November 19, 2007
Christian Opposition to Nazi Anti-SemitismBy Bruce Walker
The notion that somehow Christianity was connected with Nazism has its roots in powerful forces. The world is increasingly secular, and when secularists talk of the "dangers" of religions, they really mean the "dangers" of Christianity. Because the Nazis were anti-Semitic, there is a false assumption that Nazi anti-Semitism arose out of the bigotries of Christians. It emphatically did not.
Far from being a totalitarian "danger," Christianity, like Judaism, is a bulwark against totalitarianism. What follows is hidden history - facts once well known, but which have fallen into the memory hole: the unique, Christian opposition to Nazism within Nazi Germany. Katherine Burdekin, in her 1937 dystopian classic, Swastika Night, foresaw that the only indigestible part of a future Nazi empire would be Christians, who would also be utterly despised by the Nazis, denied all rations and considered the lowest form of life.
So what did Christians in Germany do to stop the Nazis? Heinberg wrote in his 1937 book on major European governments that the Pastor's Emergency League, an organization of some 3,000 pastors under the leadership of Pastor Martin Niemoller, furnished strong opposition at the outset to the German Christian Church (a Nazi invention).
Ronald Kain, in his 1939 book, Europe: Versailles to Warsaw, wrote that Nazi treatment of the Jews offended serious Christians, and he also points out the fundamental antagonism between Christianity and Nazism, even within the German military, by noting that the chaplains of the German army in the autumn of 1937 protested to Chancellor Hitler against the Nazi campaign against the Christian churches. They warned him that a future war will find the German nation in the midst of the bitterness brought about by the conflict between Christianity and National Socialism.
Hambloch, also in 1939, wrote that it was not mere chance that an anti-Christian movement in Nazi Germany should have happened alongside anti-Jewish persecution, noting that no contortion of Christianity could allow the persecution of Jews that the Nazis were inflicting, and that the Nazis were not even trying to reconcile their actions with Christianity. The reaction of German Protestant clergy to genuine anti-Semitism, racial hatred of Jews, was to flock to a persecuted anti-Nazi Christian organization.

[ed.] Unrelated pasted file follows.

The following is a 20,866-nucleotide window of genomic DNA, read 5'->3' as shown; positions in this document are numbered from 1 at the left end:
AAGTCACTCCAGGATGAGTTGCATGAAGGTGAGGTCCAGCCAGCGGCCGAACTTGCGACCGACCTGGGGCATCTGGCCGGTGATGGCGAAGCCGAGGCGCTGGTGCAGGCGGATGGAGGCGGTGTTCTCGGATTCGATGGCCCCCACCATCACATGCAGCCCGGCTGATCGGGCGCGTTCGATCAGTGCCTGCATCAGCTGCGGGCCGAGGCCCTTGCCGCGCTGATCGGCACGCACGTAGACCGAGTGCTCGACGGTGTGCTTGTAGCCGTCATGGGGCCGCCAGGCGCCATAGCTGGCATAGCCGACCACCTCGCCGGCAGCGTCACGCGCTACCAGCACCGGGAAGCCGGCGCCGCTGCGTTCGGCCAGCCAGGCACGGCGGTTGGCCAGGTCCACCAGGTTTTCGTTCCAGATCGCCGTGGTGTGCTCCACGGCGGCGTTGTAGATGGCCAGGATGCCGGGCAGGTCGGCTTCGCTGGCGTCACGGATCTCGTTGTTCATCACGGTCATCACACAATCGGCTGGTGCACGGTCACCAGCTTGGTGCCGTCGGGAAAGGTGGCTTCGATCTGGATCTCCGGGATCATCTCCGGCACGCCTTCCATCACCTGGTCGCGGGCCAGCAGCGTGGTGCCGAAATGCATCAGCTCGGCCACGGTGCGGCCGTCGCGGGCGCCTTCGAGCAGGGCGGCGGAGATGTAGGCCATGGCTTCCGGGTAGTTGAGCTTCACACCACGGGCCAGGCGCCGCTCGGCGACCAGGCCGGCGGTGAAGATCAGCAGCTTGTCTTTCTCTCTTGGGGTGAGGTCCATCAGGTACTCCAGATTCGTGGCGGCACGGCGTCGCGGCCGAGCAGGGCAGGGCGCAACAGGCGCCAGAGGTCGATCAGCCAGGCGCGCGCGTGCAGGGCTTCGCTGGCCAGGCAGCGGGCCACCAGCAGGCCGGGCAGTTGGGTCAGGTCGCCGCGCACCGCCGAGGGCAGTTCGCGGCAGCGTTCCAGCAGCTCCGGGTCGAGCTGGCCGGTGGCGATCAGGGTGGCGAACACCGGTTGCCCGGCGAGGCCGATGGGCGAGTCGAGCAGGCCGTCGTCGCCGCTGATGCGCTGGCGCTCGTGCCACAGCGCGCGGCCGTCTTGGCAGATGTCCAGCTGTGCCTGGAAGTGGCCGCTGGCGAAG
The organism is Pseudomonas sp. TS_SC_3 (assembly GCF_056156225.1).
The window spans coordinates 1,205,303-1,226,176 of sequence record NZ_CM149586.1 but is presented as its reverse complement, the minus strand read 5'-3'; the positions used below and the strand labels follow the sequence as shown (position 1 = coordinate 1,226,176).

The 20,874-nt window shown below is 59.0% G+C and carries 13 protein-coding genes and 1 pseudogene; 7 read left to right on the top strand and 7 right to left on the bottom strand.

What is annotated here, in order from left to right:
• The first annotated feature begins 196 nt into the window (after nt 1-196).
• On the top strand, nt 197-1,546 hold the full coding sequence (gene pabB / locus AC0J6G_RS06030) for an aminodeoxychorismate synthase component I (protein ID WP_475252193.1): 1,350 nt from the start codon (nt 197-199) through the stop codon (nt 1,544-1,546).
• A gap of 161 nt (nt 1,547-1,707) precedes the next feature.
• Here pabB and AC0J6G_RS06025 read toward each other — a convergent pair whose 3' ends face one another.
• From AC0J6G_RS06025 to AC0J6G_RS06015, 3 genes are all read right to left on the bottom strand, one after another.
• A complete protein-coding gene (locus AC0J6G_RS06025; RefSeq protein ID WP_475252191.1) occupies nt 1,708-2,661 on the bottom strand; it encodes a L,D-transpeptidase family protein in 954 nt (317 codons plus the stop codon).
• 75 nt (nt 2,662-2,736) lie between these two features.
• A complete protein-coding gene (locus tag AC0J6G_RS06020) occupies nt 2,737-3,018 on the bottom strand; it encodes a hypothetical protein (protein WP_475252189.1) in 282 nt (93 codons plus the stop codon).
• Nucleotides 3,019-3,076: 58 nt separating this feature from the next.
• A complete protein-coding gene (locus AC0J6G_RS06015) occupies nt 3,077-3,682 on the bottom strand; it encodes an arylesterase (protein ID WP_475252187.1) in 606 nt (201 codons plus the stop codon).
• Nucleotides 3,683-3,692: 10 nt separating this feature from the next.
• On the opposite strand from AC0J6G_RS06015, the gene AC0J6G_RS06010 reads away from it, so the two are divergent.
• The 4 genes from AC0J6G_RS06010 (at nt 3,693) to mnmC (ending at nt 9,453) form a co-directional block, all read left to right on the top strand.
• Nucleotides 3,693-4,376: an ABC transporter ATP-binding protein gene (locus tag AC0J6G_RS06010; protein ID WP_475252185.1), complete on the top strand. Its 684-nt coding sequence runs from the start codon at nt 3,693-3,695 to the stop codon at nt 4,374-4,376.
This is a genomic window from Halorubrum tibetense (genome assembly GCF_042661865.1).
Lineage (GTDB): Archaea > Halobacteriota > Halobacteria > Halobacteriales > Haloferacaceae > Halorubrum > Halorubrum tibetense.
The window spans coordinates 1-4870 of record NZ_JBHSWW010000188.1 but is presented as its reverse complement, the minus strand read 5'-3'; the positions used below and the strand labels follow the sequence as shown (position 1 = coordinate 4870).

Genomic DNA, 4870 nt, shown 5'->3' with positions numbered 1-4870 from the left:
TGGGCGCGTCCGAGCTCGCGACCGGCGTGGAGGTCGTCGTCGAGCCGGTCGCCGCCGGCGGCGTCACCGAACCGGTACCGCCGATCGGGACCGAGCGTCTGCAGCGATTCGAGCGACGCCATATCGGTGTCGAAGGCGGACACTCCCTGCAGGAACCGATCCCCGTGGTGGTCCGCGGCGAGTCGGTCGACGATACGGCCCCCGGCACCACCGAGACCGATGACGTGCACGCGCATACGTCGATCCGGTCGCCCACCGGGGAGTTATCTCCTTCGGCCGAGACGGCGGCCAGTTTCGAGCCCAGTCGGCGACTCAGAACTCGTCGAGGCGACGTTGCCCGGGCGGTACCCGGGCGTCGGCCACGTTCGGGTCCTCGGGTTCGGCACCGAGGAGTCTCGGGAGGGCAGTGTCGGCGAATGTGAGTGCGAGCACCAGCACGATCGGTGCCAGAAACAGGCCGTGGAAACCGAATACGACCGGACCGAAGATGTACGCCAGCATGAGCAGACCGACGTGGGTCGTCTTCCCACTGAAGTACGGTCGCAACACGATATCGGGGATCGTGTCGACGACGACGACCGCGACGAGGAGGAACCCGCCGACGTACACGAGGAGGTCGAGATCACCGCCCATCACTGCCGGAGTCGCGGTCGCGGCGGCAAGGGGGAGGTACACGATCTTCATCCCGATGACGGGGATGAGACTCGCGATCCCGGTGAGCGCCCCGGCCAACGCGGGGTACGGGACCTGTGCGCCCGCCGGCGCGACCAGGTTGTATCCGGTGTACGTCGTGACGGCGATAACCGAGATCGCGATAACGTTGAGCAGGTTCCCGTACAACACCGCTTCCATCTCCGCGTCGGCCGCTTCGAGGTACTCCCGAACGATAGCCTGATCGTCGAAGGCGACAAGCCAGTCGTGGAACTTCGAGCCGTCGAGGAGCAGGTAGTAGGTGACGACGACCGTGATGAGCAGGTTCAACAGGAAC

The opposition of Christians to anti-Semitism within Nazi Germany was direct and emphatic. In a memorandum from the leaders of the Confessing Church at Whitsundie, 1936, they stated:
This sort of courage in 1936 was a virtual death sentence for the Christian clergymen who issued the memorandum, but these true Christians accepted martyrdom as a price of their faith. It is important to note that not only were Christians standing directly up to the Nazis, particularly Nazi anti-Semitism, but that only Christians were openly resisting the Nazis. As Mower describes In his 1938 book, Germany Puts the Clock Back, freedom in 1933 vanished in Germany. Resistance to Nazis did not come from universities or science or art or literature or radio or newspapers but only from religiously serious people.
The same year, former Nazi Herman Rauschning wrote:
On the first page of the Introduction of his book, Rauschning warns that this "Third Reich" was a "holocaust" (presciently noting what would happen under Nazi rule.)
When Bishop Niemoller, who had been a famous war hero as a submarine commander in the Great War, publicly spoke out against the Nazis, he was sent to a concentration camp where he spent seven years in solitary confinement. Prominent Catholic and world-famous physicist, Erwin Schrödinger, who could have remained in Germany in relative comfort and prestige, decided when the Nazis came to power in 1933 that he could not live in a Nazi state and moved to Austria. When the Nazis acquired Austria, he moved to Britain. Monsignor Litchtenberg, another prominent Christian opponent of odious Nazi racial policies, actually offered to be transferred in 1942 to the Lodz Ghetto in Poland, symbolically placing a yellow Mogen David on his shirt.
Konrad Adenaur, the Christian Democrat Chancellor of postwar Germany, was arrested by the Nazis in 1934 for defying them (he was later released.) Adenaur was put into a concentration camp in 1944 during the Second World War. He had nothing to do with the Holocaust, except as a victim himself. Yet, as Chancellor of the Federal Republic of Germany, he asked Israel for the right for Germany to pay reparations for the Holocaust. The offer was accepted and the payments made. This Christian politician, one of the founders of the Christian Democrat Party in Germany, himself the victim of Nazi brutality, tried to make amends for wrongs not his own.